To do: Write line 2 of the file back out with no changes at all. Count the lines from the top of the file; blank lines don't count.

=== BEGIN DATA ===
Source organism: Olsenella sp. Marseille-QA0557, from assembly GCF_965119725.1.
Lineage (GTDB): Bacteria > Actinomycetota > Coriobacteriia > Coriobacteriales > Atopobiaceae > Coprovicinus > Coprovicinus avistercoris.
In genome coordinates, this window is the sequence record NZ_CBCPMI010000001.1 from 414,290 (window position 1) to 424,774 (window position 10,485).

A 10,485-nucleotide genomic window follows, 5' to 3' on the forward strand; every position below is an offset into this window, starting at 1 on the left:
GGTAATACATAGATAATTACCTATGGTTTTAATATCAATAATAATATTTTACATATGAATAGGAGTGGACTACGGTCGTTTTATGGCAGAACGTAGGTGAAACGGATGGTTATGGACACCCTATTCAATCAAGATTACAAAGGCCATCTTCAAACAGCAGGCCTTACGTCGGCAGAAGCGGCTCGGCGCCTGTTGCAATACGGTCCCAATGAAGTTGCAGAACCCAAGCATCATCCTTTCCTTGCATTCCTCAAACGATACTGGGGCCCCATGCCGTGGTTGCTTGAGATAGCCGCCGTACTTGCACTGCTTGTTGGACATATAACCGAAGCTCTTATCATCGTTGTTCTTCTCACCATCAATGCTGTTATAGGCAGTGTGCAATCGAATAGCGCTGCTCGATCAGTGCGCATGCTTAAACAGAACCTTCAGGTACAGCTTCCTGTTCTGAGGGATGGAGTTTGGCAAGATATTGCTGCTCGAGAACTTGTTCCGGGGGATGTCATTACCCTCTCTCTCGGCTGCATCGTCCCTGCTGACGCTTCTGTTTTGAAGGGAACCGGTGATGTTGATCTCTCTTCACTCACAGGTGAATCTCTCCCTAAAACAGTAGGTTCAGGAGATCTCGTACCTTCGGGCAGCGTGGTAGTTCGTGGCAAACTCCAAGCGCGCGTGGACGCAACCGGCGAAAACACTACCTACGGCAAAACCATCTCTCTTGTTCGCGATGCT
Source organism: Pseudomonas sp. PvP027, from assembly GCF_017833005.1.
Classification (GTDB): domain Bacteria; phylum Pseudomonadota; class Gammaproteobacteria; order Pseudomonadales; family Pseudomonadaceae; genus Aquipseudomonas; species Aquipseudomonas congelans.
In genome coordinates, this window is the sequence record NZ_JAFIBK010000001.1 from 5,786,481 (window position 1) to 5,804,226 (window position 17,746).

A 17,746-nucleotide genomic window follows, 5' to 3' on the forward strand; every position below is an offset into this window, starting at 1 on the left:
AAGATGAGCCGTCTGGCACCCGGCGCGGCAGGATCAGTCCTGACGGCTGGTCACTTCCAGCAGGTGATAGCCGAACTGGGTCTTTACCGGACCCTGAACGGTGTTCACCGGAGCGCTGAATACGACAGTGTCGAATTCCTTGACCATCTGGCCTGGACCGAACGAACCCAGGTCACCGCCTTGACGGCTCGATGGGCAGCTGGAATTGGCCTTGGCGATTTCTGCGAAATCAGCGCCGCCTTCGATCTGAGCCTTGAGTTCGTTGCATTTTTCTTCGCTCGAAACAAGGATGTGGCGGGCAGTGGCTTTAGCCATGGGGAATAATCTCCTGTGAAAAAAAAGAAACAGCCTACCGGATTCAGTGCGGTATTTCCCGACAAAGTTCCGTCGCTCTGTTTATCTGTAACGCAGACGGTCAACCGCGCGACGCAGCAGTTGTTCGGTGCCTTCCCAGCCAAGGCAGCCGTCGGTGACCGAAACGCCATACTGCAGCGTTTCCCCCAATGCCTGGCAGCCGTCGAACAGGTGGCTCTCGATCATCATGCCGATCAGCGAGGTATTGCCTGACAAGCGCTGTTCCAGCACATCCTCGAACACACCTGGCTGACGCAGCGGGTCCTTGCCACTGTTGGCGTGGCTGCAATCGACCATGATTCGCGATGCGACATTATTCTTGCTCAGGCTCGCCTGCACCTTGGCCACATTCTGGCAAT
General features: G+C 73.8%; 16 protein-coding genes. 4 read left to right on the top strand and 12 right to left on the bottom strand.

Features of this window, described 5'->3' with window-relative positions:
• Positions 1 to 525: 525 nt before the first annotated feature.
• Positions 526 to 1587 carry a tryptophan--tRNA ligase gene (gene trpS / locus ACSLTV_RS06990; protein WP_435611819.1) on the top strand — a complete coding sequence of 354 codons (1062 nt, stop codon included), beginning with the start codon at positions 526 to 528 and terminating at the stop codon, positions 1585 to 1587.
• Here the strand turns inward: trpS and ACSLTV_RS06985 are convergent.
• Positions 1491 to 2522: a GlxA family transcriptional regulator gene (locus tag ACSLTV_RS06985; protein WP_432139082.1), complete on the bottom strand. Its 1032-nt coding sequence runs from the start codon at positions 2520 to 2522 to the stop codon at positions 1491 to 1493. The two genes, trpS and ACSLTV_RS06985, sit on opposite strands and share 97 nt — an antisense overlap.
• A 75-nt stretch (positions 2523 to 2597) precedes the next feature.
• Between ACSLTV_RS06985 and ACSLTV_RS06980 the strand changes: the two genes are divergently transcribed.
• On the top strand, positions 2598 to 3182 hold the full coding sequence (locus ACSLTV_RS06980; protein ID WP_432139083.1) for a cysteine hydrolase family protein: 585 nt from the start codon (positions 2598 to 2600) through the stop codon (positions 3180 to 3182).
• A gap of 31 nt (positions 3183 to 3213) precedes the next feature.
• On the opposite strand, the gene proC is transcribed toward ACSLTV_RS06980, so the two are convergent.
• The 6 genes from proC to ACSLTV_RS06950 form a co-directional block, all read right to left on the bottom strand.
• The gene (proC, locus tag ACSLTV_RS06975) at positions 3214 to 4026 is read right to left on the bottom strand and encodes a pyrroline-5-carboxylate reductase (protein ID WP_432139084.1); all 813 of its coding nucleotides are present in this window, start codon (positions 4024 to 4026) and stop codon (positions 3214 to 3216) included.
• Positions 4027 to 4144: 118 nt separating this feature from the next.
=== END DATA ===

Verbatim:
Lineage (GTDB): Bacteria > Actinomycetota > Coriobacteriia > Coriobacteriales > Atopobiaceae > Coprovicinus > Coprovicinus avistercoris.